Although the population of Princeton is estimated at around 28,572, every day a further 24,363 people enter the town to work. A far smaller proportion of Princeton residents leave town to work, making the daytime population of Princeton around 46,652.
When we express this change in daytime population as a percentage, Princeton shows a daily increase in population of 63%. By contrast, New York, the Big Apple, only increases in population by 7% each day. Even though half a million people travel into New York to work each day, the vast majority of the city’s workforce lives in New York City. Philadelphia and Chicago, likewise, are functioning cities that accommodate most of their workforce, and show only single-digit daily increases in population. Boston shows a somewhat higher daily percentage change in population, at 41%, whereas Atlanta, GA, also known as ‘Sprawl City‘, has a particularly high daily percentage change, at 62.4%. But Princeton has a higher percentage change than all of them!
Princeton houses fewer of its workforce than many of the biggest job magnets in the USA. Why is this? It’s because as the economy and population of Mercer County has grown, Princeton has added a disproportionately small number of new residential units. Not enough houses and apartments have been built and the housing stock that already exists has ballooned in price relative to surrounding municipalities. This effect has been felt most keenly by the middle-class, who have largely abandoned Princeton, moved to more affordable townships nearby, and resigned themselves to a daily slog in traffic to their day jobs in Princeton. The median household income in Princeton is now $106,000, versus a New Jersey average of $68,000.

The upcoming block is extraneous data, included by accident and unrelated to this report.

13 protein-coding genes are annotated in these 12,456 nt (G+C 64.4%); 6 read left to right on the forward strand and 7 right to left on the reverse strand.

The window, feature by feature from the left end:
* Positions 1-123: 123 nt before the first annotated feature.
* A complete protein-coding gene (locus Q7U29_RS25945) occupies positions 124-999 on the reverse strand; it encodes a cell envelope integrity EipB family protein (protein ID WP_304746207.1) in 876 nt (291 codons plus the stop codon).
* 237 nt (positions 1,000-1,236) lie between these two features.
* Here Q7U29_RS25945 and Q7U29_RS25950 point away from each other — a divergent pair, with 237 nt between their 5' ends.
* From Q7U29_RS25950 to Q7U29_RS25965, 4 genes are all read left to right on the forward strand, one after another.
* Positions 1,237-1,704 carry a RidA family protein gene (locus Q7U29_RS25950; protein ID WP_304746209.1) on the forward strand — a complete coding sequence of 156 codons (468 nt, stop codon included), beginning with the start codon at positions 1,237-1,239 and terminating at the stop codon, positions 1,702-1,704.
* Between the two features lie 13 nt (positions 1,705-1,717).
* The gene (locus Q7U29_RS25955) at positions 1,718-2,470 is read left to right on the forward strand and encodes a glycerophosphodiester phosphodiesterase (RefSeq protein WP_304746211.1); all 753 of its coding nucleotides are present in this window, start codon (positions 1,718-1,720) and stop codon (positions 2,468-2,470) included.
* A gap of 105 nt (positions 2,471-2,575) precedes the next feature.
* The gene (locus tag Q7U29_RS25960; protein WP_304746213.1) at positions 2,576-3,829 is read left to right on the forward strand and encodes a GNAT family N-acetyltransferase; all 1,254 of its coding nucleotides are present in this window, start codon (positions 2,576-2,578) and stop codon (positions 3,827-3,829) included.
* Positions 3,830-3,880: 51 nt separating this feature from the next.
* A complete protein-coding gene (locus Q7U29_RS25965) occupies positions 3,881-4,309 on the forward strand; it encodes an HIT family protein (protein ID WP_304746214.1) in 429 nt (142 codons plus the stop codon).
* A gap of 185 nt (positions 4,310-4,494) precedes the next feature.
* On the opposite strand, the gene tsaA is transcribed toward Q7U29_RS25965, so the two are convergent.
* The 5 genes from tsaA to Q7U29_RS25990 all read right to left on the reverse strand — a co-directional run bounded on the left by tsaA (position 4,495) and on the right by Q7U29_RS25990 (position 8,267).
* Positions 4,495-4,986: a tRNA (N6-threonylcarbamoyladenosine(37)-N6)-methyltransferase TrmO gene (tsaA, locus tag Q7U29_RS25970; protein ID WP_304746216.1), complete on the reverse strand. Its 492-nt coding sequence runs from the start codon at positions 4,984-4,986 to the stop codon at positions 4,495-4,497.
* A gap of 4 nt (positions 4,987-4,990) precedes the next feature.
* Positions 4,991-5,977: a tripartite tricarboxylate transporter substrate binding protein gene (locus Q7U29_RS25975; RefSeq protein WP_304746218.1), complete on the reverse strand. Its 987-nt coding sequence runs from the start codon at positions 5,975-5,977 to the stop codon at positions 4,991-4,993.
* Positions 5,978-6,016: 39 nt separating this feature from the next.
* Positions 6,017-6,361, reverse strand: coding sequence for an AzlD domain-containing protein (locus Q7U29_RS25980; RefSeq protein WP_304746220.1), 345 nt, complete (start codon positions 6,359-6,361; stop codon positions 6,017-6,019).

Long-time residents can remember a time when people of average means could afford to buy a place in Princeton. It is possible to turn back the trends of the last decades. All we have to do is recognize the fairness and benefit of adding new homes for the hard-working people who already come here to work every day. We are smart enough and we have the resources to find homes for all Princeton workers. Other towns have already done so. Consider Charlottesville, home of the University of Virginia, which houses a population of 43,475 on an acreage about half the size of Princeton. The population density there is more than double that in Princeton, yet anyone who has visited Charlottesville will find an unhurried town with incredible character, a vibrant downtown and excellent integration of the historic university and local population.
It will be hard to provide homes for people unless we show some flexibility. We have to be solution-oriented, and show a ‘can-do’ attitude to increasing accessibility to the Princeton residential market. That means staying open-minded about denser, multi-family apartment and condo buildings that can efficiently house more people. If we take a ‘no-way’ attitude, we are accepting that Princeton will increasingly become an enclave for the rich, where middle-class people can work but can rarely expect to live. Right now, redevelopment at the former Princeton hospital site offers the chance to add 280 residential units at an infill, walkable location. The latest plan is a big improvement on the earlier plan, but could potentially benefit from further public input at the upcoming Planning Board meetings. Rejecting the plan and the homes it will bring to Princeton should not be our aim. We should not fear the density of this development. It is an opportunity, not a problem. We should look forward to opening the door so more people can live and work in Princeton, and celebrate the fact that every worker who lives in Princeton is one less person driving in from the townships, one more person contributing to our tax base, and one more person supporting our local stores and businesses.